1964: About a month after joining the Twins in a trade with Cleveland, pitcher Jim “Mudcat” Grant threw a 6-0 complete game shutout against the Senators. So what? Well he did it while giving up 13 hits (all singles). The Senators left 12 men on base (boy does that sound familiar, huh?) and when it was all over, Grant told reporters, “You might say I utilized the position of my fielders hansomely. The way they were hitting me, it’s a wonder somehody didn’t get killed out there.”

2008: One day after claiming his Home Run Derby title, Twins 1B Justin Morneau slid home with the winning run on Michael Young’s sac fly as the AL won the ASG 4-3. The game wents 15 innings and took 4 hours and 50 minutes to complete.

Looking back at July 16…

1969: Rod Carew recorded his 7th and final steal of home plate of the season, tying a 15 year old MLB record. What made this all the more unusual is that it took place with the bases loaded and led a unique triple steal as Harmon Killebrew recorded one of his 19 career SBs and Charlie Manuel (yes, the same Charlie Manuel managing the Phillies now) was credited with the sole SB of his career as they moved up to 2B and 3B behind Carew’s steal of home. So why didn’t Carew steal home again that year after swiping it 7 times by mid July? Not only were pitchers no longer pitching from the windup with Carew on 3B, but he missed much of August when he was called up for military duty. Sure are a lot of things we don’t see much of these days, aren’t there?

1985: The Metrodome hosted the All-Star Game (and I was there… 3 rows from the top of dead centerfield!) and OF Tom Brunansky was the Twins only representative on the AL roster. Led by LeMar Hoyt’s 3 innings of pitching, the NL won 6-1.

Let’s wrap up the History Lesson with a good news/bad news item. On July17, 1990, the Twins became the first team in MLB history to record two triple plays in one game, both started by ground balls to 3B Gary Gaetti. Unfortunately, they were using assbats that day and the Red Sox won the game 1-0.

I’m out of town this week and won’t be online much, if at all. Let’s hope all the guys come back from the All-Star break healthy, rested and ready to get after it. (Sorry… sort of channeling my inner Gardy there) – JC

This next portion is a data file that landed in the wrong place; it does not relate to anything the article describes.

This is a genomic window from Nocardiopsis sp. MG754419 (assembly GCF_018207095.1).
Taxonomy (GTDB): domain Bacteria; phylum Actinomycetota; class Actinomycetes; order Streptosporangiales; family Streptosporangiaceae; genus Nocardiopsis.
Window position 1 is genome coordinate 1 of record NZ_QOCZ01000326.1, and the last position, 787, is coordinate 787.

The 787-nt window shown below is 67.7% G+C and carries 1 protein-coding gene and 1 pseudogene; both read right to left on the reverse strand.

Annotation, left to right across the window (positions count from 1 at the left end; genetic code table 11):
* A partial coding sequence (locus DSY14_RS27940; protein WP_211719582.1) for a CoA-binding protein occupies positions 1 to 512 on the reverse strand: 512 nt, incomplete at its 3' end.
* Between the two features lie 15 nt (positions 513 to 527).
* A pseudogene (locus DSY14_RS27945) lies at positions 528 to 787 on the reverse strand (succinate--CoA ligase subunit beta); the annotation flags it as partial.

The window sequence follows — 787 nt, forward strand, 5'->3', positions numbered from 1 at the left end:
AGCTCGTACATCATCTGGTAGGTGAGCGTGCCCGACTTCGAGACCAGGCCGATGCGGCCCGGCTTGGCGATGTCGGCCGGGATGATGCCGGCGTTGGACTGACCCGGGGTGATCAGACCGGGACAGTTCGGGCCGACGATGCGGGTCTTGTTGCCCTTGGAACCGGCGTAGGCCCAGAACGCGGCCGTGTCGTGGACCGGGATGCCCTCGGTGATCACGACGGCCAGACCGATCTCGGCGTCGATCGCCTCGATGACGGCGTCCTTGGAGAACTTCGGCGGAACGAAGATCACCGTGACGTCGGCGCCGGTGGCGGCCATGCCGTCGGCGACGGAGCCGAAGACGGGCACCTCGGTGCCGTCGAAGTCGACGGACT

*************************************

*We pull this information from a few different sources, including (but not necessarily limited to) Dave Wright’s excellent book, “162-0, The Greatest Wins!”, as well as some  internet sites like “Twins Trivia” and “National Pastime”.

All-Star Game – Who’s on First? I Don’t Know. He’s on Third and I Don’t Give a Darn. (Do You?)

Abbott and Costello’s “Who’s on First” routine is not only the funniest comedy bit ever done about baseball, it also seems to just about perfectly describe my feelings about the MLB All-Star Game.

It’s a bit sad, really, because (“Because” plays CF) I used to love this game. I got so excited when I found out I got 2 tickets to the 1985 All-Star Game in the Metrodome that I swung a pool cue around and broke 3 beer bottles sitting on a nearby table (the game itself was a bit of a yawner as the National League won 6-1, but I didn’t care). I also remember watching Pete Rose slam in to Cleveland catcher Ray Fosse on television and a number of other great All-Star moments over the years. I never missed the game unless I was playing ball myself.

I don’t really even know why (“Why’s” the left fielder) my feelings changed. It may have been the infamous tie game and the sight of Bud Selig’s “What can I do?” shrug (“What” is on second) that ended the 2002 All-Star Game in a tie. That event led to Selig declaring that home field advantage in the World Series would go to the team representing the League that wins the All-Star Game. I never quite understood how that prevents teams from running out of pitchers in extra-inning All-Star Games, but on the list of Selig decisions I don’t understand, this one probably barely cracks the top 10.

It just feels to me like, for all the bluster about the game, even Major League Baseball doesn’t exactly know whether to take it seriously or not, so why (“Why” is still in LF) should I?

It is refreshing that many of the players still care about it… and I’m willing to give most of them the benefit of the doubt and believe it’s for reasons that go beyond the ASG bonus that many of their agents have had included in their contracts. I feel good for guys like the D’Backs Chris Young, who (“Who” is at 1B) clearly is excited about going to Anaheim for his first ASG. And while I guess I was ambivalent about the whole “Should Steven Strasburg be an All-Star?” question, hearing that a poll of 50 current players resulted in a unanimous 50-0 “NO” vote told me that these guys do care about who (“Who” is on FIRST!) represents them.